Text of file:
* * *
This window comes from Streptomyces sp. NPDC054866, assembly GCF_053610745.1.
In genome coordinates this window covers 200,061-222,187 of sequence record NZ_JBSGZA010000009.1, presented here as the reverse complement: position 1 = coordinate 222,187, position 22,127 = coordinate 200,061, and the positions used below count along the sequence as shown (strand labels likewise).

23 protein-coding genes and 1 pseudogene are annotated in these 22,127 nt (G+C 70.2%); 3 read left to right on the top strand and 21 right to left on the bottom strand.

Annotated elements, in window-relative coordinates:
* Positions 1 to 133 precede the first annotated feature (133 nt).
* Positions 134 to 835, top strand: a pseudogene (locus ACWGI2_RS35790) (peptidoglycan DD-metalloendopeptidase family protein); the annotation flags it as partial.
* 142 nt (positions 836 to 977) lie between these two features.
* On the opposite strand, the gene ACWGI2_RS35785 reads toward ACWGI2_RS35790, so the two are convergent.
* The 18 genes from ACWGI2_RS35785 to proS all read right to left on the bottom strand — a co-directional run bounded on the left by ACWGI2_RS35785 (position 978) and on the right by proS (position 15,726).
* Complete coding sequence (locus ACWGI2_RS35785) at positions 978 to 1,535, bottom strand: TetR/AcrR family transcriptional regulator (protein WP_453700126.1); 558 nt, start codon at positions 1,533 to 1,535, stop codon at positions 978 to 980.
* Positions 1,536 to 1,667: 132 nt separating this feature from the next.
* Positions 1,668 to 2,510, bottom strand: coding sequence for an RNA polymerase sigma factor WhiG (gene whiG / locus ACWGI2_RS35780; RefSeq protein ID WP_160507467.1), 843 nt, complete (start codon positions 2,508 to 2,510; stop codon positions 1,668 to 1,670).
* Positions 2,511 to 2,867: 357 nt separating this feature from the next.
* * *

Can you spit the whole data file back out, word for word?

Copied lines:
This window comes from Streptomyces sp. NPDC054866, assembly GCF_053610745.1.
In genome coordinates this window covers 200,061-222,187 of sequence record NZ_JBSGZA010000009.1, presented here as the reverse complement: position 1 = coordinate 222,187, position 22,127 = coordinate 200,061, and the positions used below count along the sequence as shown (strand labels likewise).

23 protein-coding genes and 1 pseudogene are annotated in these 22,127 nt (G+C 70.2%); 3 read left to right on the top strand and 21 right to left on the bottom strand.

Annotated elements, in window-relative coordinates:
* Positions 1 to 133 precede the first annotated feature (133 nt).
* Positions 134 to 835, top strand: a pseudogene (locus ACWGI2_RS35790) (peptidoglycan DD-metalloendopeptidase family protein); the annotation flags it as partial.
* 142 nt (positions 836 to 977) lie between these two features.
* On the opposite strand, the gene ACWGI2_RS35785 reads toward ACWGI2_RS35790, so the two are convergent.
* The 18 genes from ACWGI2_RS35785 to proS all read right to left on the bottom strand — a co-directional run bounded on the left by ACWGI2_RS35785 (position 978) and on the right by proS (position 15,726).
* Complete coding sequence (locus ACWGI2_RS35785) at positions 978 to 1,535, bottom strand: TetR/AcrR family transcriptional regulator (protein WP_453700126.1); 558 nt, start codon at positions 1,533 to 1,535, stop codon at positions 978 to 980.
* Positions 1,536 to 1,667: 132 nt separating this feature from the next.
* Positions 1,668 to 2,510, bottom strand: coding sequence for an RNA polymerase sigma factor WhiG (gene whiG / locus ACWGI2_RS35780; RefSeq protein ID WP_160507467.1), 843 nt, complete (start codon positions 2,508 to 2,510; stop codon positions 1,668 to 1,670).
* Positions 2,511 to 2,867: 357 nt separating this feature from the next.